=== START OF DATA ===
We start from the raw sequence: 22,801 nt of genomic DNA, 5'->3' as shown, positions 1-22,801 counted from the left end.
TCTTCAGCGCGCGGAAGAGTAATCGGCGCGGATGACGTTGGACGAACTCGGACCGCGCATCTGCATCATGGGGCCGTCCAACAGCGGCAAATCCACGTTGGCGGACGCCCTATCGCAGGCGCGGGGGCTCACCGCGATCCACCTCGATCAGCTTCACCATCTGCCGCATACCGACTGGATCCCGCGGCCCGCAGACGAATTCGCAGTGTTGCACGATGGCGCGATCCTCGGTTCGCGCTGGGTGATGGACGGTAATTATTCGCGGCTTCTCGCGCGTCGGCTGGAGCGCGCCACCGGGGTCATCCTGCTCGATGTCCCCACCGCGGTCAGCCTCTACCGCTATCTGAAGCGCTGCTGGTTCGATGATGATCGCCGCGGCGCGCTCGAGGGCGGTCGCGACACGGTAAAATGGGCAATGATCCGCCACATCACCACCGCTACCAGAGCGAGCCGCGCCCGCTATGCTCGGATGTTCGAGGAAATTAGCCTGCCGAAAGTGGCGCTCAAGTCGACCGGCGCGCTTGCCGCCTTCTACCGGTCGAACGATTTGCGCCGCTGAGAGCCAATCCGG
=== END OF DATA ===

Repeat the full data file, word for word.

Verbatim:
We start from the raw sequence: 22,801 nt of genomic DNA, 5'->3' as shown, positions 1-22,801 counted from the left end.
TCTTCAGCGCGCGGAAGAGTAATCGGCGCGGATGACGTTGGACGAACTCGGACCGCGCATCTGCATCATGGGGCCGTCCAACAGCGGCAAATCCACGTTGGCGGACGCCCTATCGCAGGCGCGGGGGCTCACCGCGATCCACCTCGATCAGCTTCACCATCTGCCGCATACCGACTGGATCCCGCGGCCCGCAGACGAATTCGCAGTGTTGCACGATGGCGCGATCCTCGGTTCGCGCTGGGTGATGGACGGTAATTATTCGCGGCTTCTCGCGCGTCGGCTGGAGCGCGCCACCGGGGTCATCCTGCTCGATGTCCCCACCGCGGTCAGCCTCTACCGCTATCTGAAGCGCTGCTGGTTCGATGATGATCGCCGCGGCGCGCTCGAGGGCGGTCGCGACACGGTAAAATGGGCAATGATCCGCCACATCACCACCGCTACCAGAGCGAGCCGCGCCCGCTATGCTCGGATGTTCGAGGAAATTAGCCTGCCGAAAGTGGCGCTCAAGTCGACCGGCGCGCTTGCCGCCTTCTACCGGTCGAACGATTTGCGCCGCTGAGAGCCAATCCGG